USDA officials from Washington will be traveling across the Hoosier State this week meeting with farmers and seeing firsthand the damage that has been caused by extreme drought conditions. Indiana Farm Service Agency (FSA) State Executive Director Julia A. Wickard announced that USDA Farm and Foreign Agricultural Services Undersecretary Michael Scuse will travel to Indiana this Wednesday and Thursday to tour drought-stricken farm fields in northern and central Indiana, respectively.
The schedule calls for the delegation to visit:
Wednesday, July 18, 2012
8:30 a.m. EDT Allen County Farmer Randy Schaefer; Meet at 14024 Hildebrand Rd; Fort Wayne IN
Undersecretary Scuse will visit with Mr. Schaefer and tour moisture-depleted corn fields in Allen County. Mr. Schaefer is chairperson of the Allen County FSA Committee, and raises corn, soybeans, wheat, and alfalfa hay as well as beef cattle in Allen and Whitley counties. He also experienced a wind storm on June 29, 2012. Farm wagons will be available for transport to corn fields. Mr. Scuse will be available for questions and interviews with the media. Depart at 10 a.m. EDT
2:30 p.m. EDT White County Farmers John & Brian Scott and Robert Smock; Meet at 1300 E and approximately 450 North; Idaville, IN, or 4 ½ miles north of Willie Motes Salvage Yard. Look for tent near field.
Undersecretary Scuse will visit with John and Brian Scott and Robert Smock and tour moisture-depleted corn fields in White County. The Scotts raise corn, soybeans, popcorn and wheat in White and Carroll Counties. Mr. Smock raises corn, soybeans and wheat in White County and serves as Vice Chairperson of the White County FSA Committee. Mr. Scuse will be available for questions and interviews with the media. Depart at 4 p.m. EDT
Thursday, July 19, 2012
10:15 a.m. EDT Johnson County Farmer Merrill Kelsay; Meet at 6848 N 250 E; Whiteland, IN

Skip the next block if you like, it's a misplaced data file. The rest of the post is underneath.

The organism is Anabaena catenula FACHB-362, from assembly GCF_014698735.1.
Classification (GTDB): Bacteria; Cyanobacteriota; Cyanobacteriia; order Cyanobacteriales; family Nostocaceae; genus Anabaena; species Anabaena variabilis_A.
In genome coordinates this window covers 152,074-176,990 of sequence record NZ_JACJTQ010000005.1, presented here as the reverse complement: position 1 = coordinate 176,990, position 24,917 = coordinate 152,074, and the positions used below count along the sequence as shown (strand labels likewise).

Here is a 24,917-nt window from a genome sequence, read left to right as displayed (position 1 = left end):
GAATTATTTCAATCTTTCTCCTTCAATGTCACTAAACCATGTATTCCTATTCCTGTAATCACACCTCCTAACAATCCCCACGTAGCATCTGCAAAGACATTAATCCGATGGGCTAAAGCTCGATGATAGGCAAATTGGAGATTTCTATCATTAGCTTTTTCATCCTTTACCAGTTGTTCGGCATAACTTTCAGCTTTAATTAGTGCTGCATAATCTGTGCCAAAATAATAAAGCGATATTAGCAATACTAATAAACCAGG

Undersecretary Scuse will visit with Mr. Kelsay and tour moisture-depleted farm fields in Johnson County. The Kelsays operate a six-generation dairy, raise corn, soybeans, wheat and hay, and operate year-round on-farm educational experiences. Farm wagons will be available for transport to fields. Mr. Scuse will be available for questions and interviews with the media.
Meanwhile Secretary of Agriculture Tom Vilsack has expressed his sympathy for the farm families suffering from the losses caused by the drought. “Our hearts go out to all of those affected by this year’s disasters, from frost and freezes to fires and drought. Without a robust package of disaster assistance programs available to struggling farmers and ranchers, it is important that USDA officials visit rural communities and talk with producers not only about their current options but also about the need for proper planning through these difficult times. And we remind Congress that as agriculture remains a bright spot in our nation’s economy, it is crucial that producers have a safety net in times of need, and that USDA has the tools to act quickly and deliver assistance when producers need it most.”
USDA officials are fanning out to rural communities across the country to show support to farmers and ranchers affected by a string of extreme weather in 2012. Monday, Under Secretary for Farm and Foreign Agricultural Services Michael Scuse began a tour of Michigan, Ohio, and Indiana — three states affected by severe frost and freezes in the spring, with Indiana now experiencing increasing levels of drought. In the weeks ahead, additional USDA subcabinet leaders will travel to Tennessee, Kentucky, Illinois, Arkansas, Missouri, Colorado, New Mexico, Texas, and others to augment ongoing assistance from state-level USDA staff. USDA officials will also provide guidance on the department’s existing disaster resources and remind producers to keep thorough records of losses as the department’s authority to operate the five disaster assistance programs authorized by the 2008 Farm Bill expired on September 30, 2011, and Congress has not yet acted to restore these vital forms of assistance.